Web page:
Buying, selling or running a home – everything you need to know about your home and garden!


Carbon dioxide emissions are now considered to be one of the main causes of the greenhouse effect. Consequently the environmental lobby is forcing governments to constantly upgrade their recommended minimum insulation specifications on new and converted property. The government is also attempting to encourage the use of more efficient heating systems by providing grant aid. None of us likes paying too much for energy and therefore insulation, draft proofing and upgrading heating systems should be considered.


Loft insulation is in most cases the most cost-effective way of improving the thermal efficiency of a dwelling and can pay for itself in less than two years. Loft insulation should be a minimum of 200mm thick.

If you have attic rooms, improvements can be obtained by using a foil-backed thermal plasterboard, which could be used with solid board insulation sandwiched between the new and original plaster.

As you upgrade insulation to the roof space, the roof will become cooler in the winter and therefore all pipework and header tanks will require additional insulation. Care should also be taken in order to avoid reducing the ventilation in the roof space.


Insulation in walls could be investigated. Before installing cavity wall insulation, however, you first need to confirm the construction of your home.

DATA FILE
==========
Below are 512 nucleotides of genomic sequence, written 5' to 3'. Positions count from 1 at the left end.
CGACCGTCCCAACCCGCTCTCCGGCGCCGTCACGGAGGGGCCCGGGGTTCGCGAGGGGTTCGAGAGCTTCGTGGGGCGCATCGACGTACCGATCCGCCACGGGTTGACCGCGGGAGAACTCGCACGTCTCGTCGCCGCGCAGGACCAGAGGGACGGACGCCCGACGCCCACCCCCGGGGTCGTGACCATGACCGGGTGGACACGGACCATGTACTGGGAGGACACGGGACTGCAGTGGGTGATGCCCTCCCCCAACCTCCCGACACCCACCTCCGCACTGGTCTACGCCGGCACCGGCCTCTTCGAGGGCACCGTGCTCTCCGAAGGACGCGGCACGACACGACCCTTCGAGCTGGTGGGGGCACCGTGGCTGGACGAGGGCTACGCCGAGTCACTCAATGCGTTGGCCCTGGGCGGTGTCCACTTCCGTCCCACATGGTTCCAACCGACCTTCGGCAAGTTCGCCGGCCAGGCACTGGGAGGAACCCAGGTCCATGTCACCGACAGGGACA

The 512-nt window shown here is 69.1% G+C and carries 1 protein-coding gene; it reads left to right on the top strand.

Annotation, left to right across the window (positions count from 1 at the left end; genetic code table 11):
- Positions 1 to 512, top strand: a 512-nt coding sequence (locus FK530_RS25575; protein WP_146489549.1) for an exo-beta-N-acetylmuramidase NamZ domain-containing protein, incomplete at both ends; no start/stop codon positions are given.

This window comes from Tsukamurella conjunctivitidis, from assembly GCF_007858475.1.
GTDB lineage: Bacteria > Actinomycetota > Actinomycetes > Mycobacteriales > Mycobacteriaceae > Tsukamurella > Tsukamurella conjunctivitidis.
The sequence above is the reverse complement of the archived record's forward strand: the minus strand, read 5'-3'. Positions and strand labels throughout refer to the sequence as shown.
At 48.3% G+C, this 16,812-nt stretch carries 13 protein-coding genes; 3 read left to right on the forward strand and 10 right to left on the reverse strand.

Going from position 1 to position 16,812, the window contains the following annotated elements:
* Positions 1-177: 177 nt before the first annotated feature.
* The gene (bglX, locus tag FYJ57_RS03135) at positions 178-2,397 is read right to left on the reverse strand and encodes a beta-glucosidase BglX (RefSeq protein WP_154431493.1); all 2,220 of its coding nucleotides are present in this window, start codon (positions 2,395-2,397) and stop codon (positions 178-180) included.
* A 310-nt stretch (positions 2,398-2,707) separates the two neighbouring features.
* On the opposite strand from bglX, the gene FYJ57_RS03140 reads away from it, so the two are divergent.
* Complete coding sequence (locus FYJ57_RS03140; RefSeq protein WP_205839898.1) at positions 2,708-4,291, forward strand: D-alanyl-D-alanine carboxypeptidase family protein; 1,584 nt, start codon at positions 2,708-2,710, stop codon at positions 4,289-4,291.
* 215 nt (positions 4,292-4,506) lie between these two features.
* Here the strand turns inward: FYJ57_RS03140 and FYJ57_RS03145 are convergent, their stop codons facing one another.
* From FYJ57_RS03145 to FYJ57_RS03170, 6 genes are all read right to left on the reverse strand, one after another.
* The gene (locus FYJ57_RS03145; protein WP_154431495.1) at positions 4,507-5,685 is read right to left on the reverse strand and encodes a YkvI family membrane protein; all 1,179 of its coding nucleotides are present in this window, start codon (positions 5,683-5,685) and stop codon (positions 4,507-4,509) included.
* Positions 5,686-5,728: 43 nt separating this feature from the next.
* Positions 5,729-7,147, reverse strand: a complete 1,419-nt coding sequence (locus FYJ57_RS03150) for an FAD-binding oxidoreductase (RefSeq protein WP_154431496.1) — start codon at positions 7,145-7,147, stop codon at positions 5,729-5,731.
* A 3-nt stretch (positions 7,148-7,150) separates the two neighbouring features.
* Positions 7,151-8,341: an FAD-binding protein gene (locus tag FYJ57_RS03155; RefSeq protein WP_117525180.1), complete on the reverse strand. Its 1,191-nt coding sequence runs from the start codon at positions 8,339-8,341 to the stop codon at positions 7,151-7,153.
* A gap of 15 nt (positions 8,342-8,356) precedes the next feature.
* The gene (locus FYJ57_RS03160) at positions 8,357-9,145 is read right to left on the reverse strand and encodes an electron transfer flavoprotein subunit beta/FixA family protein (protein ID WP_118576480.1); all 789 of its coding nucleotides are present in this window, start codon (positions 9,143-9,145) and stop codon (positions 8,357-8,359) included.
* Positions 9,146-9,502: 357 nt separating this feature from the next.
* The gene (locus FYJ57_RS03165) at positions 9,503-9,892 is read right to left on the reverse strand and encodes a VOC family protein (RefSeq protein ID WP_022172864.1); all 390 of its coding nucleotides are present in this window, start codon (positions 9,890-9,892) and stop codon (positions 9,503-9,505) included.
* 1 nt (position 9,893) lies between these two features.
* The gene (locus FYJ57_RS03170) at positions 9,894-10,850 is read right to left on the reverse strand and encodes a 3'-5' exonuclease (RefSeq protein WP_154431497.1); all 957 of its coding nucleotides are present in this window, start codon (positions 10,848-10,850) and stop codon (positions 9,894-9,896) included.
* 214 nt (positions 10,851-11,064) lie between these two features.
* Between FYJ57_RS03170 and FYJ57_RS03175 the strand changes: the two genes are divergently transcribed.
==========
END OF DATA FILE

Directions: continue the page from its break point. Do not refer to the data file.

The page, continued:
You must never install cavity wall insulation in a timber-framed house. The timber framework requires ventilation; insulation could all but eliminate this and can cause serious rot to occur in the main supports to the structure.

Cavity wall insulation will pay for itself quite quickly, in approximately three to four years.


To achieve the best from your windows should be double glazed and draught proofed.

Sliding windows that are original can in many cases be double glazed though only a glazier would be able to confirm. If there is stained glass there are systems that sandwich the original glass in the double glazed unit, retaining much of the original appearance.

Draught proofing

All windows should be draught proofed, there are a number of systems that are available from DIY stores to do this.


Doors should close snugly and be draught proofed. The letterbox can have a brush style draught excluder. Again, there are a number of systems that are available at your DIY store.